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Educational Elitism July 1, 2011

Posted by mareserinitatis in education, societal commentary.
Tags: , ,

I came across yet another article rehashing the topic of too many kids going to college.  Not surprisingly, it was written by Charles Murray (of Bell Curve fame).  I’ve seen a handful of articles by him, all having the same theme.

When I first read these articles, I was unaware of the Bell Curve connection.  However, I still felt the extreme hypocrisy that seems to characterize these rants, well thought out as they may be.  He claims, in this particular article, that allowing everyone who wants is creating a classist society: there are those who go to college and those who don’t.  Those who don’t, he claims, are mistreated in society.

These articles bother me because, while he rants about the system, he proposes no alternatives and even seems to hold the past in high regard.  The past, when you were stuck in a job that your parents did, or women were stuck at home.  Somehow, it’s more noble to say that one couldn’t afford to go to college than to have tried and failed, in his mind.  He claims that college for everyone means there are no more excuses to not finish…if you don’t, you’re viewed as dumb and lazy.  Never mind that, in the classist systems that existed at the beginning of the last century, simply being poor meant you were dumb and lazy.  Francis Galton may not have been around at that time, but eugenics was certainly alive and well – and often targeted the poor.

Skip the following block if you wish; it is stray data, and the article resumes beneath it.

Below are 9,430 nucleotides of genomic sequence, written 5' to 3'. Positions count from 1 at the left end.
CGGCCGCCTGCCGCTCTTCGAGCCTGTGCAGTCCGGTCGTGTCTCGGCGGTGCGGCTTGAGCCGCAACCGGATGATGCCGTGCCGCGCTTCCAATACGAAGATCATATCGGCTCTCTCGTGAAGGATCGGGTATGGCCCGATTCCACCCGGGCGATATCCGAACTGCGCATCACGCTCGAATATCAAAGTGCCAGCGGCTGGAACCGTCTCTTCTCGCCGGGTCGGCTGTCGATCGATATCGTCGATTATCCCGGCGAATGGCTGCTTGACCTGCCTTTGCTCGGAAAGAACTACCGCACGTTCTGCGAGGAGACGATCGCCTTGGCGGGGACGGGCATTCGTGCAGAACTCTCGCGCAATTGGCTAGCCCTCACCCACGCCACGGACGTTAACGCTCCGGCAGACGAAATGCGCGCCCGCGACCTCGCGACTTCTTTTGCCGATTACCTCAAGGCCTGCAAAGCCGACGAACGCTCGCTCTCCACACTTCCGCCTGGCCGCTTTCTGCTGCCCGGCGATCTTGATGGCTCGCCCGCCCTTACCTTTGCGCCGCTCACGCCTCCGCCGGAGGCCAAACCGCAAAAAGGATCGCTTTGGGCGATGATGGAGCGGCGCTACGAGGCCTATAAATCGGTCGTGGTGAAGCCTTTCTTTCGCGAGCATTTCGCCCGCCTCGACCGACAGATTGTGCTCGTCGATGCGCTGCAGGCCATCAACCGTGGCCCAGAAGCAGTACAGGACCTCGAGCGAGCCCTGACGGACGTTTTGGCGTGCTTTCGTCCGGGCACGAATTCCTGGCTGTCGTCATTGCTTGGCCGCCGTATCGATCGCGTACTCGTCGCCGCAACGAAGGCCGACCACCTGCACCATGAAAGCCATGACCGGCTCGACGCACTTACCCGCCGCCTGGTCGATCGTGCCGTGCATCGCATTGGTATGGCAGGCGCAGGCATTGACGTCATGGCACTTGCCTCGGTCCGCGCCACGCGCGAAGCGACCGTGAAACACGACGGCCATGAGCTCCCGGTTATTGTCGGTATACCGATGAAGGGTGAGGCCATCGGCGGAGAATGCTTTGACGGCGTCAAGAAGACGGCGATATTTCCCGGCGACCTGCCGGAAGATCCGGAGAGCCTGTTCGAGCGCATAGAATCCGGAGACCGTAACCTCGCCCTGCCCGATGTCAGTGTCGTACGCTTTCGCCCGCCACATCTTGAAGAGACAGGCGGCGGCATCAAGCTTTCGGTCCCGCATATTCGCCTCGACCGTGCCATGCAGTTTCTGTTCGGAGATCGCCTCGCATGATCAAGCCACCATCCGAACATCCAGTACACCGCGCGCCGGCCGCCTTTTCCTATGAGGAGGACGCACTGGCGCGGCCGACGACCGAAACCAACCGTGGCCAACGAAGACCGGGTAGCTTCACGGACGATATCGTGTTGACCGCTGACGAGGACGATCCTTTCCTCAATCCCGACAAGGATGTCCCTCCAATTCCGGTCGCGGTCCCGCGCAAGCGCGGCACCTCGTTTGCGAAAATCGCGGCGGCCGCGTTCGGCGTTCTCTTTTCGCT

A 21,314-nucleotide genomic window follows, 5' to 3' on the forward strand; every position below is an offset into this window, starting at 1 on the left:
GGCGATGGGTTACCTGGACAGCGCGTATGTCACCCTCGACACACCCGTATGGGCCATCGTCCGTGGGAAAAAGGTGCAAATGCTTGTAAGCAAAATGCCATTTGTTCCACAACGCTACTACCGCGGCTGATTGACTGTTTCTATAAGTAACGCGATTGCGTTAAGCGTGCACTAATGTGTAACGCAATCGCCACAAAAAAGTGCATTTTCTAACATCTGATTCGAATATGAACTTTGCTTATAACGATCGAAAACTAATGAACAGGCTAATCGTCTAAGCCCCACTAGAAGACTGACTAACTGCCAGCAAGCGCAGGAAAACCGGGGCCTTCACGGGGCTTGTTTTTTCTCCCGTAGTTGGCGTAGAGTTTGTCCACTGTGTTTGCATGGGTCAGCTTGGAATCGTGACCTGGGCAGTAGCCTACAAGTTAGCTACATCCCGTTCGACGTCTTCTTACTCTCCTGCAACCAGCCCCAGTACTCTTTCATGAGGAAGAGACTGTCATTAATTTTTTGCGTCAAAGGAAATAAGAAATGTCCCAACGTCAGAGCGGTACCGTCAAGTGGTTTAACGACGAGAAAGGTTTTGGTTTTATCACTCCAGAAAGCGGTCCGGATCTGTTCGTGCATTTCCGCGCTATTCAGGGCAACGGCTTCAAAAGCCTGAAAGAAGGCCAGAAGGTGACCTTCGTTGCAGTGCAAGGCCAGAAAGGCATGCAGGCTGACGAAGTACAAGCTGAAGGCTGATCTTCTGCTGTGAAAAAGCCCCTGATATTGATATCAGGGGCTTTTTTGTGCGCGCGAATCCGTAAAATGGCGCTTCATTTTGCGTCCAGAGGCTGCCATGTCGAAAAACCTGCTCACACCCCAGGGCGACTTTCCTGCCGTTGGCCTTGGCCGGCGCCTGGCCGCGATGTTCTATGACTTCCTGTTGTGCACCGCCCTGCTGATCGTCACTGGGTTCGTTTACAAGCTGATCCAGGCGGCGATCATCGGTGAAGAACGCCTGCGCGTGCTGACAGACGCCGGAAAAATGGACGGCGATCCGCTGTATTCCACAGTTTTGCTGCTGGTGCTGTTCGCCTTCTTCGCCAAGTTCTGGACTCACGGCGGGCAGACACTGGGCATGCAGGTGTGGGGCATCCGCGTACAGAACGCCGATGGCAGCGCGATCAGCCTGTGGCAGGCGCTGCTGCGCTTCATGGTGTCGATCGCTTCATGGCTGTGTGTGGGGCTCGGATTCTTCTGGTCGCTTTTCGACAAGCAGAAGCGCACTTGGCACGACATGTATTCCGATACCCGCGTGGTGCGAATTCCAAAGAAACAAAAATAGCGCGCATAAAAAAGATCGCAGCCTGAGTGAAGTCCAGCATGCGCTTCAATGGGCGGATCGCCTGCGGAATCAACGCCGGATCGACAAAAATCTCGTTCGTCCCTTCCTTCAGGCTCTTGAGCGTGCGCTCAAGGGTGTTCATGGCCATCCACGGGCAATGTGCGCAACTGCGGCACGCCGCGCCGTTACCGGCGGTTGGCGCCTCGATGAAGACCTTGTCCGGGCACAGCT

Of course, throughout all of this is the thread that SOME people should be allowed to go…and that the reason most people don’t belong in college is, in fact, because they are dumb or lazy.  In other words, he’s reframing his elitism to make the rest of us look like the elitists.  It feels like he’s trying very hard to keep elite educations in the hands of those who, in his opinion, are truly deserving…not that he actually cares about creating a meritocracy.

After Murray’s article, it was refreshing to read William Deresiewicz’s The Disadvantages of an Elite Education.  The essay is long (by internet standards, mind you), but well worth every word.  He talks about how those at elite schools tend to be the ones who work the system, and do so without necessarily thinking.  They aren’t independent minds.  They are there to become part of the system and let that system propagate.  And these are our future leaders: trained to be part of an elite system, not to really think about where we’re going and how their decisions affect the rest of us.

This was a considerably more in depth view of the educational system, a real critique, and a real assessment of the problem…far different than complaining that every yokel is taking away the status of the elite.



1. micronix - July 2, 2011

I admit I didn’t read the article. However being a plumber or carpenter, or some skilled labor position that doesn’t require a college degree is seen as a bad thing. Only college degrees are seen success but colleges don’t offer some positions or a technical school might be more suited to some people.

Plumbing requires a fair amount of training and I think people learning about plumbing is just as good a position as learning about existentialist philosophy except that in the end plumbing is more useful.

So they way I see it is that we need to give a better rep to those carrers that require some skill but are not offer as college majors. We need to tell kids that it’s ok to learn vast amounts of plumbing knowledge and be the best at that.


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